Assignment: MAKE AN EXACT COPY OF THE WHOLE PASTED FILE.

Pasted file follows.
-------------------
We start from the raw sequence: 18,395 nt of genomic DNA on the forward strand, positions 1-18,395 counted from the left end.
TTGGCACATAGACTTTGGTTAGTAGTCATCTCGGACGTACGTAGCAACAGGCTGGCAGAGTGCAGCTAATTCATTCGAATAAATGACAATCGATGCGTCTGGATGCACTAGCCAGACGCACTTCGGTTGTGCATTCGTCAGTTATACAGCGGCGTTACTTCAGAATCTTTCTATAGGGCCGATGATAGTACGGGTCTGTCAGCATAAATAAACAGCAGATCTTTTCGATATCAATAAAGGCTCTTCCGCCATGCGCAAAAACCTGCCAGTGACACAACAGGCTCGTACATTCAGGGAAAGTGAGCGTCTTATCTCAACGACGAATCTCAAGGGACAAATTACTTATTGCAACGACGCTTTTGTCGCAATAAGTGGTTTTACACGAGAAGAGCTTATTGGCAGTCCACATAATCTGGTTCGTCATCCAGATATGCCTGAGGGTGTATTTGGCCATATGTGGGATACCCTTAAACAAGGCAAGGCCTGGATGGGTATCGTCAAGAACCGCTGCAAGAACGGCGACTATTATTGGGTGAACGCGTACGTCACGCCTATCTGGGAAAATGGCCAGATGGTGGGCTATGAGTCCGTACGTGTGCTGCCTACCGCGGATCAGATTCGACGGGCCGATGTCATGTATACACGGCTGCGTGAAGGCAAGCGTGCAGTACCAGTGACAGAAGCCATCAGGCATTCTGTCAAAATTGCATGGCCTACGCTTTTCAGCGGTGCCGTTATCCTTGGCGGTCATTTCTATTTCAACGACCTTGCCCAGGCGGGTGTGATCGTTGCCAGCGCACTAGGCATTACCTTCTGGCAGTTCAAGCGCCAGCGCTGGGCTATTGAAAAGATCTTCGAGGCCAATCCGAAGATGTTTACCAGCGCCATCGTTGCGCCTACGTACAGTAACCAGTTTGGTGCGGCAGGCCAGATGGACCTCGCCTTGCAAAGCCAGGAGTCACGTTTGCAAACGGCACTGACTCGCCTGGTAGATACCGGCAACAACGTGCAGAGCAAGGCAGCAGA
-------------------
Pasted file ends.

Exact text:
We start from the raw sequence: 18,395 nt of genomic DNA on the forward strand, positions 1-18,395 counted from the left end.
TTGGCACATAGACTTTGGTTAGTAGTCATCTCGGACGTACGTAGCAACAGGCTGGCAGAGTGCAGCTAATTCATTCGAATAAATGACAATCGATGCGTCTGGATGCACTAGCCAGACGCACTTCGGTTGTGCATTCGTCAGTTATACAGCGGCGTTACTTCAGAATCTTTCTATAGGGCCGATGATAGTACGGGTCTGTCAGCATAAATAAACAGCAGATCTTTTCGATATCAATAAAGGCTCTTCCGCCATGCGCAAAAACCTGCCAGTGACACAACAGGCTCGTACATTCAGGGAAAGTGAGCGTCTTATCTCAACGACGAATCTCAAGGGACAAATTACTTATTGCAACGACGCTTTTGTCGCAATAAGTGGTTTTACACGAGAAGAGCTTATTGGCAGTCCACATAATCTGGTTCGTCATCCAGATATGCCTGAGGGTGTATTTGGCCATATGTGGGATACCCTTAAACAAGGCAAGGCCTGGATGGGTATCGTCAAGAACCGCTGCAAGAACGGCGACTATTATTGGGTGAACGCGTACGTCACGCCTATCTGGGAAAATGGCCAGATGGTGGGCTATGAGTCCGTACGTGTGCTGCCTACCGCGGATCAGATTCGACGGGCCGATGTCATGTATACACGGCTGCGTGAAGGCAAGCGTGCAGTACCAGTGACAGAAGCCATCAGGCATTCTGTCAAAATTGCATGGCCTACGCTTTTCAGCGGTGCCGTTATCCTTGGCGGTCATTTCTATTTCAACGACCTTGCCCAGGCGGGTGTGATCGTTGCCAGCGCACTAGGCATTACCTTCTGGCAGTTCAAGCGCCAGCGCTGGGCTATTGAAAAGATCTTCGAGGCCAATCCGAAGATGTTTACCAGCGCCATCGTTGCGCCTACGTACAGTAACCAGTTTGGTGCGGCAGGCCAGATGGACCTCGCCTTGCAAAGCCAGGAGTCACGTTTGCAAACGGCACTGACTCGCCTGGTAGATACCGGCAACAACGTGCAGAGCAAGGCAGCAGA